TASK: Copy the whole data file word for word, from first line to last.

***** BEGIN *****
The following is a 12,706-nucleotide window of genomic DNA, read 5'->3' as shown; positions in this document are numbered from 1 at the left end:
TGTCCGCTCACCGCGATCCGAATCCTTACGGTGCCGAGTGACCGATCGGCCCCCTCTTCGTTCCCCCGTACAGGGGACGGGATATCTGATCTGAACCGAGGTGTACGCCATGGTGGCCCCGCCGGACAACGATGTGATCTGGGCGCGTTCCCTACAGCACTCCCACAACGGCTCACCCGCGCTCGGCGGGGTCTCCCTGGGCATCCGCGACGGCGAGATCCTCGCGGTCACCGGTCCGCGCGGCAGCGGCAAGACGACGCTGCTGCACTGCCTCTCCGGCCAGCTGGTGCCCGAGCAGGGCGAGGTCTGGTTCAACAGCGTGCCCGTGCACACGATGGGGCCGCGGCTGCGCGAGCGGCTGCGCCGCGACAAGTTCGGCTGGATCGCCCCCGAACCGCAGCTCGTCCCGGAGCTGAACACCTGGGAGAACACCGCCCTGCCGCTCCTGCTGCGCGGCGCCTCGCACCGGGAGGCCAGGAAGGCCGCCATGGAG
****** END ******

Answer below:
The following is a 12,706-nucleotide window of genomic DNA, read 5'->3' as shown; positions in this document are numbered from 1 at the left end:
TGTCCGCTCACCGCGATCCGAATCCTTACGGTGCCGAGTGACCGATCGGCCCCCTCTTCGTTCCCCCGTACAGGGGACGGGATATCTGATCTGAACCGAGGTGTACGCCATGGTGGCCCCGCCGGACAACGATGTGATCTGGGCGCGTTCCCTACAGCACTCCCACAACGGCTCACCCGCGCTCGGCGGGGTCTCCCTGGGCATCCGCGACGGCGAGATCCTCGCGGTCACCGGTCCGCGCGGCAGCGGCAAGACGACGCTGCTGCACTGCCTCTCCGGCCAGCTGGTGCCCGAGCAGGGCGAGGTCTGGTTCAACAGCGTGCCCGTGCACACGATGGGGCCGCGGCTGCGCGAGCGGCTGCGCCGCGACAAGTTCGGCTGGATCGCCCCCGAACCGCAGCTCGTCCCGGAGCTGAACACCTGGGAGAACACCGCCCTGCCGCTCCTGCTGCGCGGCGCCTCGCACCGGGAGGCCAGGAAGGCCGCCATGGAG